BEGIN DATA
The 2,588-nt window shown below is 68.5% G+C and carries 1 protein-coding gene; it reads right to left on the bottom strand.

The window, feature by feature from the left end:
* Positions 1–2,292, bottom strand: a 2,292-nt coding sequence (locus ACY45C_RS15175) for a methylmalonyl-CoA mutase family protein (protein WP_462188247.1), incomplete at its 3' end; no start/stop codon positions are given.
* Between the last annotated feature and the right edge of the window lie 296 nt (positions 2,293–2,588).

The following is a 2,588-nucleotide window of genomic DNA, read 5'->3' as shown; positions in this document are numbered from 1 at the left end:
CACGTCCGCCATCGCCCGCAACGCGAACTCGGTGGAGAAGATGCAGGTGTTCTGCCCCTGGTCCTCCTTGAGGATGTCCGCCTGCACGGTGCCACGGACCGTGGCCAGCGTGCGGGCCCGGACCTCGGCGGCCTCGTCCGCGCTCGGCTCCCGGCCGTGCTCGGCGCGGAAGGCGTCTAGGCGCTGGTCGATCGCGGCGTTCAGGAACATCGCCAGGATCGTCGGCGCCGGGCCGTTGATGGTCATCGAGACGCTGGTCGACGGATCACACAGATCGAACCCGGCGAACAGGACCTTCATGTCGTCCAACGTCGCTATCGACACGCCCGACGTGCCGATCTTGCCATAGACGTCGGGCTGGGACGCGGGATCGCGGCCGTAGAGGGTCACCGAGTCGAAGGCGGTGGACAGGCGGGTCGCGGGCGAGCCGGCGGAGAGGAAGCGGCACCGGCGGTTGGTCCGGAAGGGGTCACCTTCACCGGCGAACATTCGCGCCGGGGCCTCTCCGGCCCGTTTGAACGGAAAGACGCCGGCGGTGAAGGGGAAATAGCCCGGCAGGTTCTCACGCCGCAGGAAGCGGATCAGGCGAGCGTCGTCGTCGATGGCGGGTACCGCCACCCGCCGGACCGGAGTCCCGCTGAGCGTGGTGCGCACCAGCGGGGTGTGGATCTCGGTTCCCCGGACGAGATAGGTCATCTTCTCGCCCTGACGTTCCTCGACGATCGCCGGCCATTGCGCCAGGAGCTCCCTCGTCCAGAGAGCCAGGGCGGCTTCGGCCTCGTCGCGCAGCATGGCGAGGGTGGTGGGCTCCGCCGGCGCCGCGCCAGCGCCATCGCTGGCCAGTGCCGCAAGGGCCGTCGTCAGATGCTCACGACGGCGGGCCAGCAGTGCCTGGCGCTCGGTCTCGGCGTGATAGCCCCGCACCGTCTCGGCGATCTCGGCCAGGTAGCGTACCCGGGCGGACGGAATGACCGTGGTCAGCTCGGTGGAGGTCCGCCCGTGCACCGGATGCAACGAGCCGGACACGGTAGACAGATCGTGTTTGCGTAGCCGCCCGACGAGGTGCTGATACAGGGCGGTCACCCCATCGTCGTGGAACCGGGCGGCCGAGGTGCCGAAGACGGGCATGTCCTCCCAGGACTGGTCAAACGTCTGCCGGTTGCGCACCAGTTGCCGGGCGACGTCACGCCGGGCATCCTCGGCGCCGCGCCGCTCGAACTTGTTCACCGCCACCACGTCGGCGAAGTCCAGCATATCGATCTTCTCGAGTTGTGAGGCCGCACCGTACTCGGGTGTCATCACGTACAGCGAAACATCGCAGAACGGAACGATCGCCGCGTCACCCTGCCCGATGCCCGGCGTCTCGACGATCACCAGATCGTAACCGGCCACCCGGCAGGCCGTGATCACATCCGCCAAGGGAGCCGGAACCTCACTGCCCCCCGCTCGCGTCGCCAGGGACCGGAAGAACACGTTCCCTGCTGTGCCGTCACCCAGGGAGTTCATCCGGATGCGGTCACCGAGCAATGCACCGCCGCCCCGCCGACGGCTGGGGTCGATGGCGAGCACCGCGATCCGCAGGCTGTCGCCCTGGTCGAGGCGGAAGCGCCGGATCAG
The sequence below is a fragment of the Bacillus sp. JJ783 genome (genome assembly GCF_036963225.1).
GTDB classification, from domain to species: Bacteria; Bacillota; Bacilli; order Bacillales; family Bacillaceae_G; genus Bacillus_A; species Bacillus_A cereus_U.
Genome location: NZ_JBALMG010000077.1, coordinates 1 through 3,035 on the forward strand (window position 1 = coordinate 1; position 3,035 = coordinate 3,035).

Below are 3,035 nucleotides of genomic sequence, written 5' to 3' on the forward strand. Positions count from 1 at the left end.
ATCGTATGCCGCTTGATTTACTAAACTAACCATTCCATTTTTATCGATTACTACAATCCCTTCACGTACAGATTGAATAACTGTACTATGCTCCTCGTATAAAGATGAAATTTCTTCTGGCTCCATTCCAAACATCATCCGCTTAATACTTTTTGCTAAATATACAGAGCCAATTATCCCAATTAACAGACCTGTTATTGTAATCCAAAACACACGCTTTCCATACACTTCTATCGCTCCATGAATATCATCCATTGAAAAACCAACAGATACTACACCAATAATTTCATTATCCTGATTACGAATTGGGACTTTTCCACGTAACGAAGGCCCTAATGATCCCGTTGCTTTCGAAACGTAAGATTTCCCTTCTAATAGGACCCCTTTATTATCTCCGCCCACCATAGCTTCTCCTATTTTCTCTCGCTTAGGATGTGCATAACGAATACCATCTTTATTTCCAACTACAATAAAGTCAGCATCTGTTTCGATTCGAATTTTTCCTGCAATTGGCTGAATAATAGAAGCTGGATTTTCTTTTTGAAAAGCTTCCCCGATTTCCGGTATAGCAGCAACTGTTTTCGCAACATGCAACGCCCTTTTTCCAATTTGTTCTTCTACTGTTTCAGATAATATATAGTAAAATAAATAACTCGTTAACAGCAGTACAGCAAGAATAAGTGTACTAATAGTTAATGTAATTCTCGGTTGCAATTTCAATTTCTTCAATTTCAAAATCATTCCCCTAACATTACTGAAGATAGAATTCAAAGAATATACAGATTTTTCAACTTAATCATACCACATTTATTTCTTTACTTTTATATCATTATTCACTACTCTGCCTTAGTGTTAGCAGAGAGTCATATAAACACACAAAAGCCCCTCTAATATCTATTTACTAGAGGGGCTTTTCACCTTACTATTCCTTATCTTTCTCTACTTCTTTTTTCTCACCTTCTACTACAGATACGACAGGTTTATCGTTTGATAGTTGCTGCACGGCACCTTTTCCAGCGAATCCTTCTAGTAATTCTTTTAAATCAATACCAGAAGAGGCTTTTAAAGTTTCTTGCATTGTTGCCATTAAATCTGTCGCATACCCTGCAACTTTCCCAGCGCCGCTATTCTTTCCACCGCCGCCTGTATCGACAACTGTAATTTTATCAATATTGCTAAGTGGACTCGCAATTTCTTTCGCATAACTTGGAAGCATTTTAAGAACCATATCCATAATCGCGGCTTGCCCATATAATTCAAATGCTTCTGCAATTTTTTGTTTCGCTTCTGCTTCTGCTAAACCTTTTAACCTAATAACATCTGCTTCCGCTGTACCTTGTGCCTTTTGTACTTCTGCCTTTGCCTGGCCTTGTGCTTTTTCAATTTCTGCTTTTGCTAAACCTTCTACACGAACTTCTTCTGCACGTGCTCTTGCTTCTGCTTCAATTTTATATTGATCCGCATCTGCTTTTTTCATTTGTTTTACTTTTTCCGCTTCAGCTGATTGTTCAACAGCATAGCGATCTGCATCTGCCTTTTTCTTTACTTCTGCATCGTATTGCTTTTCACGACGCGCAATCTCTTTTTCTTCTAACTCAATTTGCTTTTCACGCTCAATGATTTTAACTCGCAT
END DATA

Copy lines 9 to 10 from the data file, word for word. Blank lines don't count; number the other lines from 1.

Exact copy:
Genome location: NZ_JBALMG010000077.1, coordinates 1 through 3,035 on the forward strand (window position 1 = coordinate 1; position 3,035 = coordinate 3,035).

Below are 3,035 nucleotides of genomic sequence, written 5' to 3' on the forward strand. Positions count from 1 at the left end.